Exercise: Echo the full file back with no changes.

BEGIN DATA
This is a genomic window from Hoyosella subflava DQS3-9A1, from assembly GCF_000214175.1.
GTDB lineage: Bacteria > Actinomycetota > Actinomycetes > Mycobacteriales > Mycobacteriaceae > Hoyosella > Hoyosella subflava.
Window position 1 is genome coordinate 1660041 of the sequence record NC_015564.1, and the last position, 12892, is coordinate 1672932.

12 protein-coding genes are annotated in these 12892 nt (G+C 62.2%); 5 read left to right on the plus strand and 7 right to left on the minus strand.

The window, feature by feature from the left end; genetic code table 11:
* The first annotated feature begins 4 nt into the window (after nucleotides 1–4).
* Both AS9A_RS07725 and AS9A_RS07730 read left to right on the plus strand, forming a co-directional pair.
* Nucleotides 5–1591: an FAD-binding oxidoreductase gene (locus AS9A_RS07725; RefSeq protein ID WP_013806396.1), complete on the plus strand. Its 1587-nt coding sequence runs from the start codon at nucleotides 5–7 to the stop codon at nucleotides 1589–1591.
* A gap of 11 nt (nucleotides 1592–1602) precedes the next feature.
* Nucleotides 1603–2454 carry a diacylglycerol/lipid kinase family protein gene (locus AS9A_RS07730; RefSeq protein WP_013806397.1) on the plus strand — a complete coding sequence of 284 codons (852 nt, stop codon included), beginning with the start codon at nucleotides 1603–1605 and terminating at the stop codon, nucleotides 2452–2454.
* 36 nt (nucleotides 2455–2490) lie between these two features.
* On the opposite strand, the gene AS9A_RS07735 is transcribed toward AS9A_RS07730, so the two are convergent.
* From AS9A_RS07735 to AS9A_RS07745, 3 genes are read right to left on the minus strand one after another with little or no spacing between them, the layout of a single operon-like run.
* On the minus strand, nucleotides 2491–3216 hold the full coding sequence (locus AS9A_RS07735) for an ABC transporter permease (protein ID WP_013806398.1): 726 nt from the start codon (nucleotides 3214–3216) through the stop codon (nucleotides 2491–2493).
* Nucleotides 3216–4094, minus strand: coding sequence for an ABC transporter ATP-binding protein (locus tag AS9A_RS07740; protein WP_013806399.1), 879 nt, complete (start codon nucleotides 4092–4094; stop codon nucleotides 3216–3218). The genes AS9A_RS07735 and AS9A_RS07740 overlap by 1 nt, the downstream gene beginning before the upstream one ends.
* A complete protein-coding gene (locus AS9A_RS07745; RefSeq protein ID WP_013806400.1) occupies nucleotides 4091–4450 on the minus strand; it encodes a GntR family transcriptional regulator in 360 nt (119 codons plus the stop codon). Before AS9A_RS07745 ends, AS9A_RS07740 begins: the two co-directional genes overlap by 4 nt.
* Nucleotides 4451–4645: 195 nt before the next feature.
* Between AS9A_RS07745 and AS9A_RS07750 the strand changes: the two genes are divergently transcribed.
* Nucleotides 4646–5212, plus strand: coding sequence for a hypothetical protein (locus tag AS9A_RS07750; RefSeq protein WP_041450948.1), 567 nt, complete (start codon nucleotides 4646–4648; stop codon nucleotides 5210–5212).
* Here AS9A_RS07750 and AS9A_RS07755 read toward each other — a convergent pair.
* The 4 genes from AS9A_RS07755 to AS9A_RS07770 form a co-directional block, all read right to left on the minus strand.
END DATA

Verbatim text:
This is a genomic window from Hoyosella subflava DQS3-9A1, from assembly GCF_000214175.1.
GTDB lineage: Bacteria > Actinomycetota > Actinomycetes > Mycobacteriales > Mycobacteriaceae > Hoyosella > Hoyosella subflava.
Window position 1 is genome coordinate 1660041 of the sequence record NC_015564.1, and the last position, 12892, is coordinate 1672932.

12 protein-coding genes are annotated in these 12892 nt (G+C 62.2%); 5 read left to right on the plus strand and 7 right to left on the minus strand.

The window, feature by feature from the left end; genetic code table 11:
* The first annotated feature begins 4 nt into the window (after nucleotides 1–4).
* Both AS9A_RS07725 and AS9A_RS07730 read left to right on the plus strand, forming a co-directional pair.
* Nucleotides 5–1591: an FAD-binding oxidoreductase gene (locus AS9A_RS07725; RefSeq protein ID WP_013806396.1), complete on the plus strand. Its 1587-nt coding sequence runs from the start codon at nucleotides 5–7 to the stop codon at nucleotides 1589–1591.
* A gap of 11 nt (nucleotides 1592–1602) precedes the next feature.
* Nucleotides 1603–2454 carry a diacylglycerol/lipid kinase family protein gene (locus AS9A_RS07730; RefSeq protein WP_013806397.1) on the plus strand — a complete coding sequence of 284 codons (852 nt, stop codon included), beginning with the start codon at nucleotides 1603–1605 and terminating at the stop codon, nucleotides 2452–2454.
* 36 nt (nucleotides 2455–2490) lie between these two features.
* On the opposite strand, the gene AS9A_RS07735 is transcribed toward AS9A_RS07730, so the two are convergent.
* From AS9A_RS07735 to AS9A_RS07745, 3 genes are read right to left on the minus strand one after another with little or no spacing between them, the layout of a single operon-like run.
* On the minus strand, nucleotides 2491–3216 hold the full coding sequence (locus AS9A_RS07735) for an ABC transporter permease (protein ID WP_013806398.1): 726 nt from the start codon (nucleotides 3214–3216) through the stop codon (nucleotides 2491–2493).
* Nucleotides 3216–4094, minus strand: coding sequence for an ABC transporter ATP-binding protein (locus tag AS9A_RS07740; protein WP_013806399.1), 879 nt, complete (start codon nucleotides 4092–4094; stop codon nucleotides 3216–3218). The genes AS9A_RS07735 and AS9A_RS07740 overlap by 1 nt, the downstream gene beginning before the upstream one ends.
* A complete protein-coding gene (locus AS9A_RS07745; RefSeq protein ID WP_013806400.1) occupies nucleotides 4091–4450 on the minus strand; it encodes a GntR family transcriptional regulator in 360 nt (119 codons plus the stop codon). Before AS9A_RS07745 ends, AS9A_RS07740 begins: the two co-directional genes overlap by 4 nt.
* Nucleotides 4451–4645: 195 nt before the next feature.
* Between AS9A_RS07745 and AS9A_RS07750 the strand changes: the two genes are divergently transcribed.
* Nucleotides 4646–5212, plus strand: coding sequence for a hypothetical protein (locus tag AS9A_RS07750; RefSeq protein WP_041450948.1), 567 nt, complete (start codon nucleotides 4646–4648; stop codon nucleotides 5210–5212).
* Here AS9A_RS07750 and AS9A_RS07755 read toward each other — a convergent pair.
* The 4 genes from AS9A_RS07755 to AS9A_RS07770 form a co-directional block, all read right to left on the minus strand.